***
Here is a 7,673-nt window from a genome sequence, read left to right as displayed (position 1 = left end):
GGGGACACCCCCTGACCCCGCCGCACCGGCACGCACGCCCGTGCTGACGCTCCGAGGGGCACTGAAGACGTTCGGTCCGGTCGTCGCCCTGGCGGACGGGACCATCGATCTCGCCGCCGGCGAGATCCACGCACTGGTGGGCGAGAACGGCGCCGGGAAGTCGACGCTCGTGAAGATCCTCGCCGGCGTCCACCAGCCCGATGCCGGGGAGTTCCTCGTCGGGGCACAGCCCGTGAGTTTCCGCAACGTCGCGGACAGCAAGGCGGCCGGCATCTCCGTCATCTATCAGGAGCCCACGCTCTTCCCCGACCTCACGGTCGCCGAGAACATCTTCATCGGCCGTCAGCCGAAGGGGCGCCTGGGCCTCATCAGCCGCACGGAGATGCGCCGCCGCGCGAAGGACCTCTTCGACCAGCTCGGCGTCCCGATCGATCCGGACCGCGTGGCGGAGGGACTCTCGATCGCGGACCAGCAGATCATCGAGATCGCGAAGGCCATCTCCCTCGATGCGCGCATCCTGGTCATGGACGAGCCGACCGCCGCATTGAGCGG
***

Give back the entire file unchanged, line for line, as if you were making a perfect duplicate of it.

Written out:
Here is a 7,673-nt window from a genome sequence, read left to right as displayed (position 1 = left end):
GGGGACACCCCCTGACCCCGCCGCACCGGCACGCACGCCCGTGCTGACGCTCCGAGGGGCACTGAAGACGTTCGGTCCGGTCGTCGCCCTGGCGGACGGGACCATCGATCTCGCCGCCGGCGAGATCCACGCACTGGTGGGCGAGAACGGCGCCGGGAAGTCGACGCTCGTGAAGATCCTCGCCGGCGTCCACCAGCCCGATGCCGGGGAGTTCCTCGTCGGGGCACAGCCCGTGAGTTTCCGCAACGTCGCGGACAGCAAGGCGGCCGGCATCTCCGTCATCTATCAGGAGCCCACGCTCTTCCCCGACCTCACGGTCGCCGAGAACATCTTCATCGGCCGTCAGCCGAAGGGGCGCCTGGGCCTCATCAGCCGCACGGAGATGCGCCGCCGCGCGAAGGACCTCTTCGACCAGCTCGGCGTCCCGATCGATCCGGACCGCGTGGCGGAGGGACTCTCGATCGCGGACCAGCAGATCATCGAGATCGCGAAGGCCATCTCCCTCGATGCGCGCATCCTGGTCATGGACGAGCCGACCGCCGCATTGAGCGG